Craig Colbeck has written a fascinating meditation on the problem of martial arts history.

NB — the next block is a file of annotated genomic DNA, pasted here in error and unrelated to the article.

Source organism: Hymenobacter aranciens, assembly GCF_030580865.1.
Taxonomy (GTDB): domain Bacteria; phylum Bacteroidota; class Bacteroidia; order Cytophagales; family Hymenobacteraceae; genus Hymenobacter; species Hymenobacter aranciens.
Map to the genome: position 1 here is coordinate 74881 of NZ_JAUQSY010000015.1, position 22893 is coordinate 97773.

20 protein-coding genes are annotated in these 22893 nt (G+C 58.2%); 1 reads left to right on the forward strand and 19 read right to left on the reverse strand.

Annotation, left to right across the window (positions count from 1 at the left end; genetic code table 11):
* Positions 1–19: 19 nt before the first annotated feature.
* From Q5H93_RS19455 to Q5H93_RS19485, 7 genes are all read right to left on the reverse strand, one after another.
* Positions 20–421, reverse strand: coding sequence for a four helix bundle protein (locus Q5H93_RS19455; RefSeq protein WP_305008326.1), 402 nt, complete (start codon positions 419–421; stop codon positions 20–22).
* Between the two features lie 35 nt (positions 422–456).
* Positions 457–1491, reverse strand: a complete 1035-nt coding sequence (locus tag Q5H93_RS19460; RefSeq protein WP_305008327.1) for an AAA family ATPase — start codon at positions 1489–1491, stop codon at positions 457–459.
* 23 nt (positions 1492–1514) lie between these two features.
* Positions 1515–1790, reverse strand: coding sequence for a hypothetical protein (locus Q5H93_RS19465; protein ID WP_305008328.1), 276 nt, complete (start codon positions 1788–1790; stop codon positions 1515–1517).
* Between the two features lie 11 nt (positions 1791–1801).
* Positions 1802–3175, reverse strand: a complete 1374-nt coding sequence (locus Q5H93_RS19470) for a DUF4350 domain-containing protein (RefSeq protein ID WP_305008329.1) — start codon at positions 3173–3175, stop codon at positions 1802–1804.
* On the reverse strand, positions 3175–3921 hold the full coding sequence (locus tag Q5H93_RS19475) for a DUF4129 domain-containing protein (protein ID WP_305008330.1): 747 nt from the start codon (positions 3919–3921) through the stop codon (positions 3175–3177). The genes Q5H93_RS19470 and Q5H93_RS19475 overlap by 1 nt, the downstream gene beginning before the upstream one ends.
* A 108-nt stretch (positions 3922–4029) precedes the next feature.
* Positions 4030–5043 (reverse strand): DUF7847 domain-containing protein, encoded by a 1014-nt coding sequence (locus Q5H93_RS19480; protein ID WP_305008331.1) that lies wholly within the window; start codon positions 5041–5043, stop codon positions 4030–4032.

Labeling karate a tradition relieves it of the obligations of a rigorous historicity; or rather, it establishes a distinct set of historical expectations. The relationship between tradition and history is problematic: by definition, every tradition needs a history, for legitimacy is founded in part on a recounting of origins, yet history is the description of change across time, which threatens the validity of a tradition.I deal with martial arts history all the time: students who are current practitioners, or just consumers of popular culture, want to write papers and ask questions about it all the time. The main problem, as Colbeck notes, is the really weak quality of the pre-modern sources, leaving us with un-falsifiable myths; Colbeck's litany of questions which aren't really worth his time to answer about Karate is by itself worth the price of admission. His main conclusion, if I can distill it down without doing it great violence, is that Karate is as much of a modern invention as any martial art, at least the Japanese ones, all of which really are late-19c/early-20c inventions. It's much more interesting that I make it sound, and anyone interested in cultural essentialism (nationalism, cultural uniqueness, insider/outsider narratives) should spend the time to read Colbeck.